#NaBloPoMo – Like it was in 3D

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Because of my choice in college degrees, I’ve had access to 3D technology for a long time.  In college, we used 3D scanners that would scan and collect data from 3d objects and create a digital 3D model that could be manipulated for animation.


Of course, now things are going the other way, you can design something in 3 dimensions and have it printed out.


There are a lot of reasons that this is great technology, however until they start replicating my food, it’s not something I see myself using in everyday life. And it’s certainly not something I plan to use in my art. That’s probably one of few ways in which I’m old-fashioned. Part of crafting something is making things on your own and not letting someone or something else create for you.

Now, if I were like some of my friends who’s names appear in the credits of 3D animated movies, I would feel very differently about this, because for them, the creation is in designing that 3D object and I can’t think of anything cooler than having my own 3D creation printed into reality.

Tangled Paint Fix screenshot Jac Piette

Screen shot from Tangled that included Paint Fix work by, college friend, Jac Piette. How cool would a 3D print of this be?

Alas, this is not where my talents lie, so I will continue to create in my own more primitive way. How do you create? Do you work with technologies like 3D printers or keep things “old school”?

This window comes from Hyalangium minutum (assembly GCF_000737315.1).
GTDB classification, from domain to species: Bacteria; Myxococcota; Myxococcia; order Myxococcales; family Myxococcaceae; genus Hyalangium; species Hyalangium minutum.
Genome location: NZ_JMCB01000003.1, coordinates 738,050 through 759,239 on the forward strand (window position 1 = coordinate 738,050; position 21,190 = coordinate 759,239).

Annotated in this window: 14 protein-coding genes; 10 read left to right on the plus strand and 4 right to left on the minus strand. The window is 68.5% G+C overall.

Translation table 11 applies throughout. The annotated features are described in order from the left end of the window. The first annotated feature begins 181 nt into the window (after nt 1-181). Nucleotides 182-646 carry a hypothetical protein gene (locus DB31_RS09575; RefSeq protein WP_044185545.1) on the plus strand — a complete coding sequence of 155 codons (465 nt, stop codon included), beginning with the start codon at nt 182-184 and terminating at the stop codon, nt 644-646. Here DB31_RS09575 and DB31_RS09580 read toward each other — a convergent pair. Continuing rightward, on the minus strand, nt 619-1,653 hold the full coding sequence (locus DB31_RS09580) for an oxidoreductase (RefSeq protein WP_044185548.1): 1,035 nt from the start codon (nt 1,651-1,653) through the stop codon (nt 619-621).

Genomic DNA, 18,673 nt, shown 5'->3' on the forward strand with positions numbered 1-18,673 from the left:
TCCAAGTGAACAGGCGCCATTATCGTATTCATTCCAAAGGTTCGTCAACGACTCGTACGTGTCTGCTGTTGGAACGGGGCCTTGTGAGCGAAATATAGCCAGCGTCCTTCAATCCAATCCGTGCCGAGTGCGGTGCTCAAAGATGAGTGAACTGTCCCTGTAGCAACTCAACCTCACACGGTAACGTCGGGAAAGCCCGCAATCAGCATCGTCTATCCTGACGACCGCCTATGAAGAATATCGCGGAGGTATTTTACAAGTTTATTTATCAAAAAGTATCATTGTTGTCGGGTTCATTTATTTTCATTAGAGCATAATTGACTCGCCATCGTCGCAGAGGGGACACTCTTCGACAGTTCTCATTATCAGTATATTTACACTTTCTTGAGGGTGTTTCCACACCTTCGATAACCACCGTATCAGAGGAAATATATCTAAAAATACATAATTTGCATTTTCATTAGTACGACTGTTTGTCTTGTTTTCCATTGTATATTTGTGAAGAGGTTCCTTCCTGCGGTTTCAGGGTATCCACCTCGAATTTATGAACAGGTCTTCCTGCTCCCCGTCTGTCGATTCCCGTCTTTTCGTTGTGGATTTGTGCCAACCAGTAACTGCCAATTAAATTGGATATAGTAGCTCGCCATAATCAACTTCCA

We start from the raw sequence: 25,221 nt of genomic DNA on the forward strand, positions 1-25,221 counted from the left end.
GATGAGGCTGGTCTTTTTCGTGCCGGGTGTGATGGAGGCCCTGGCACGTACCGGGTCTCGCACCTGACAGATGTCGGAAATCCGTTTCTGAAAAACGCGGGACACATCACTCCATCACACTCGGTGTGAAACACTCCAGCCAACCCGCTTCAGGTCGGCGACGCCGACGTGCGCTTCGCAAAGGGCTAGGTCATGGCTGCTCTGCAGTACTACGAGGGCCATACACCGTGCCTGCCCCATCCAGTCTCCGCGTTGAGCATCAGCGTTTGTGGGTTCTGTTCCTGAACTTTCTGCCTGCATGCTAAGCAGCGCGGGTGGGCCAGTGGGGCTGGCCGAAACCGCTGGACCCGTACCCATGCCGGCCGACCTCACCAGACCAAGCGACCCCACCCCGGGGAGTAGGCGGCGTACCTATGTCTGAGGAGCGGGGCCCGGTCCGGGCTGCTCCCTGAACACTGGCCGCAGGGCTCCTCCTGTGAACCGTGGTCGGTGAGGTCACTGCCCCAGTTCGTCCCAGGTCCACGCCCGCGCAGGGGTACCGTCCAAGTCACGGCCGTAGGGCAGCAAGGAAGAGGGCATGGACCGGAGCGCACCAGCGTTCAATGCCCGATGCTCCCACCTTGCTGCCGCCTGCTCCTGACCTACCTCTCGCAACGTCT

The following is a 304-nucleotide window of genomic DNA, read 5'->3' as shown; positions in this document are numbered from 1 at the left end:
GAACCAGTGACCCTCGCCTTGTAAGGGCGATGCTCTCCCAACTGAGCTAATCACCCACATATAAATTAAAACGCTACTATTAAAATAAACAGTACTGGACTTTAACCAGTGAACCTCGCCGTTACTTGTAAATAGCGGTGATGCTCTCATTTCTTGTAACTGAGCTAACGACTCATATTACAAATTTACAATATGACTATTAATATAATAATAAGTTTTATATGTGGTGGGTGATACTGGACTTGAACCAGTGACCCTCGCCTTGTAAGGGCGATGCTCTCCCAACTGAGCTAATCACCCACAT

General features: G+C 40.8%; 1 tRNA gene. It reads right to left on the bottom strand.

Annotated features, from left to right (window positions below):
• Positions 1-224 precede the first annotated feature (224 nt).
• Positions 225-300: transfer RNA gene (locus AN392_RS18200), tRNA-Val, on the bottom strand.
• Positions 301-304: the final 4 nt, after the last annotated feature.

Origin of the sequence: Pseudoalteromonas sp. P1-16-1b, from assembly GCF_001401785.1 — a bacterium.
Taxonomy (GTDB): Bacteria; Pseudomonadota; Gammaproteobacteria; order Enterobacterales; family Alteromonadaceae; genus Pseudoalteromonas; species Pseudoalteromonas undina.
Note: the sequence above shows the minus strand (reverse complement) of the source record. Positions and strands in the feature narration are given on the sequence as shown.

1. anna on February 10, 2015 at 2:37 pm

    I am such a dinosaur. I only learned to use the computer because I typed 65 wpm. I just about learned to programme the VCR when DH bought the DVD recorder–and that was over a decade ago!! Still haven’t learned to record on that!
    I am happiest with slow food, slow sewing, hand quilting, and would love more paper books if not for space and climate limitations. What can I say, I have a 19th century mind in a 21st century world. I do love the Internet though, my “window on the world.”

    • Andrea on February 12, 2015 at 10:35 am

      The internet is an amazing thing! It’s allowed me to meet amazing people (like you!) and learn about things I never would here in rural America.

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